A Soldier in Iraq

This piece by a lieutenant colonel who commanded in Iraq for a while.

The American Army’s new counterinsurgency doctrine told me to attack the root problems that allowed the insurgency to exist in my area. But some roots were impossible to get at.

There were thousands of unemployed young men in Ameriyah. I had much commander’s emergency reconstruction money to spend on endeavors like trash removal and street repair to employ these young men. But they were the Sunni children of the former Baathist elite. Rather than picking up the garbage, they wanted to go to college and become computer engineers, college teachers, doctors or lawyers.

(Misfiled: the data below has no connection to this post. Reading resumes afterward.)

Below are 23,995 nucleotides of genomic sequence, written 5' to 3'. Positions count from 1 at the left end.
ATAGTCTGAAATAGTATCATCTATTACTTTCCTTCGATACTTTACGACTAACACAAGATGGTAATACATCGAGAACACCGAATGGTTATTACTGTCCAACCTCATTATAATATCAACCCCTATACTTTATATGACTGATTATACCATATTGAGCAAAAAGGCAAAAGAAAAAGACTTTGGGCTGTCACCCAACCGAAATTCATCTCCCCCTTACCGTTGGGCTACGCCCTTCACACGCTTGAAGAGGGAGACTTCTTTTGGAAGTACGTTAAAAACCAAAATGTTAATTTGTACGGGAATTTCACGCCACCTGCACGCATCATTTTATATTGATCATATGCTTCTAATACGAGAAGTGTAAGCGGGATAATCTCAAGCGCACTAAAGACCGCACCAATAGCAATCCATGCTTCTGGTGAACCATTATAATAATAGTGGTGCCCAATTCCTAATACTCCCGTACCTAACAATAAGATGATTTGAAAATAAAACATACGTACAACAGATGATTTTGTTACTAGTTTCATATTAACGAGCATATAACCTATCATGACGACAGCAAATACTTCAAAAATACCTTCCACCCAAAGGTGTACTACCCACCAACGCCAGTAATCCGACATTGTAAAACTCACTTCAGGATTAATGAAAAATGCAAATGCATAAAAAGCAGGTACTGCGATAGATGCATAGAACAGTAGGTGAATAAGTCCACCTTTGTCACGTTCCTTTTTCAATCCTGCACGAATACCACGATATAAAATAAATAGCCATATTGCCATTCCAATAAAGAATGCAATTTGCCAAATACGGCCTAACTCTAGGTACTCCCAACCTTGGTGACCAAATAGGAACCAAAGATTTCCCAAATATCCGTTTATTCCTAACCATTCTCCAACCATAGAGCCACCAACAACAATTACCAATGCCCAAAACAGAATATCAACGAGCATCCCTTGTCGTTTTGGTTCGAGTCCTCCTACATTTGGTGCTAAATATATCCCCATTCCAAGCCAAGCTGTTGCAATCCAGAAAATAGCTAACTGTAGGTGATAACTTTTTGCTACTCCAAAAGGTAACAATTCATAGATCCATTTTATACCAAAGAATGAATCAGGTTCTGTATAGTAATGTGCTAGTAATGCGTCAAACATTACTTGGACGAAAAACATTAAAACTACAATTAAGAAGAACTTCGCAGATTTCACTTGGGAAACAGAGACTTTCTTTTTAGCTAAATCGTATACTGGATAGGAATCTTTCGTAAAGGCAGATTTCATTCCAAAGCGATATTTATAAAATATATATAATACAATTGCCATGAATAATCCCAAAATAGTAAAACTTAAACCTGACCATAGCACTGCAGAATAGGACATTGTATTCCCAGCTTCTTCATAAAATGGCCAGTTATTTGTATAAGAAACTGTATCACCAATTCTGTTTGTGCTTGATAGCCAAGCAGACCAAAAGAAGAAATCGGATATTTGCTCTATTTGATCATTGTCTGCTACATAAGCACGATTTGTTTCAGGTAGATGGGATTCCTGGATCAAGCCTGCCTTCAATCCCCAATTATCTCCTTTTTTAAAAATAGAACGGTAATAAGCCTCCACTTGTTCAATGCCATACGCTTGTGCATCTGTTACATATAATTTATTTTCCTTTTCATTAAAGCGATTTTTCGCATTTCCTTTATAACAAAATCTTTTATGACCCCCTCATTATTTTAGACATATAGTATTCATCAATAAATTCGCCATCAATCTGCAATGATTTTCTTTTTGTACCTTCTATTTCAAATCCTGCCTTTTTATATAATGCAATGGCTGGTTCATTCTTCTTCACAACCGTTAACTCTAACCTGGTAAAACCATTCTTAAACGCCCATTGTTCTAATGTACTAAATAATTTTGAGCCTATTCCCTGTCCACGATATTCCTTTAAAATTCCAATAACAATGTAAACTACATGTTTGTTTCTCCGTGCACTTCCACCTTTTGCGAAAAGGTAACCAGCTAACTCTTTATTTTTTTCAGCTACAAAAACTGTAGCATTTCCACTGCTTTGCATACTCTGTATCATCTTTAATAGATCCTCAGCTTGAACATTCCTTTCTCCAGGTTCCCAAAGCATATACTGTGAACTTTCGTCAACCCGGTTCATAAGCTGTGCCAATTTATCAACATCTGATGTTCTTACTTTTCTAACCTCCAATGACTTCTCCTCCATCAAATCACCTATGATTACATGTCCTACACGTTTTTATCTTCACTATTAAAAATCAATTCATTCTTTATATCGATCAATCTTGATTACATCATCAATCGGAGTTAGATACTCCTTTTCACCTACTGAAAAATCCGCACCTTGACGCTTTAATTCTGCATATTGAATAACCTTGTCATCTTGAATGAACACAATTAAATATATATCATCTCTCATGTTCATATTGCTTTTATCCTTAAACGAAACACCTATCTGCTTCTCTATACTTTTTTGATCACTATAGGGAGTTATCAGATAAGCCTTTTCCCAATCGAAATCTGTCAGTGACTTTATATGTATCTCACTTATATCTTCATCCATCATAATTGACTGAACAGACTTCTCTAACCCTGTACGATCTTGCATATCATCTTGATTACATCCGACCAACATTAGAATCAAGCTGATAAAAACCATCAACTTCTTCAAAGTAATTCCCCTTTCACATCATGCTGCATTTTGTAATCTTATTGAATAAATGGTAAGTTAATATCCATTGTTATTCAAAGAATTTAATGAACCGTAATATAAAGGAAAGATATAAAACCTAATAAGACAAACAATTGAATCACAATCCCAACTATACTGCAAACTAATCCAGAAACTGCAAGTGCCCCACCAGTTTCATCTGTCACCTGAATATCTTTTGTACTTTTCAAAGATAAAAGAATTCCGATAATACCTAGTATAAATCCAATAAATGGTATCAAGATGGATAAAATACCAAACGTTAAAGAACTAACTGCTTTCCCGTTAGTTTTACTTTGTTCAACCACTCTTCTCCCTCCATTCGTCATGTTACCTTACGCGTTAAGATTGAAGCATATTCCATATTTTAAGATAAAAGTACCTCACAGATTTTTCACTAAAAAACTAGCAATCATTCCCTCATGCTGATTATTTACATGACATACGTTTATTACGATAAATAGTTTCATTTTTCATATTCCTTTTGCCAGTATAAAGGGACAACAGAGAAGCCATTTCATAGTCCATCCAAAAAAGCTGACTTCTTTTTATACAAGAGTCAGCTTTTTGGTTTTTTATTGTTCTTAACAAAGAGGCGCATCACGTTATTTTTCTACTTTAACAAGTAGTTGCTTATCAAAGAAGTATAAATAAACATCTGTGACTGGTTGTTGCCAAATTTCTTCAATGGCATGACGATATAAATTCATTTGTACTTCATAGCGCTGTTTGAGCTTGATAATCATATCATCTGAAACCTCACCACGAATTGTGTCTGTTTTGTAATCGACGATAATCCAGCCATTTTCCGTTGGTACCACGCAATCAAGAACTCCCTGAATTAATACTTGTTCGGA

They could not do this, however, out of fear of leaving Ameriyah and being kidnapped or killed at the checkpoints run by the Shiite militia and Iraqi security forces that surrounded their district. I would have needed the wisdom of Solomon and the power of Franklin D. Roosevelt to solve the economic and employment problems of Ameriyah.

By the end of 2006 I had became wary of some cocksure commanders who exuded the sense that they had mastered their area of responsibility. It seemed to me that these commanders had in their own minds become smarter than the war that they were fighting.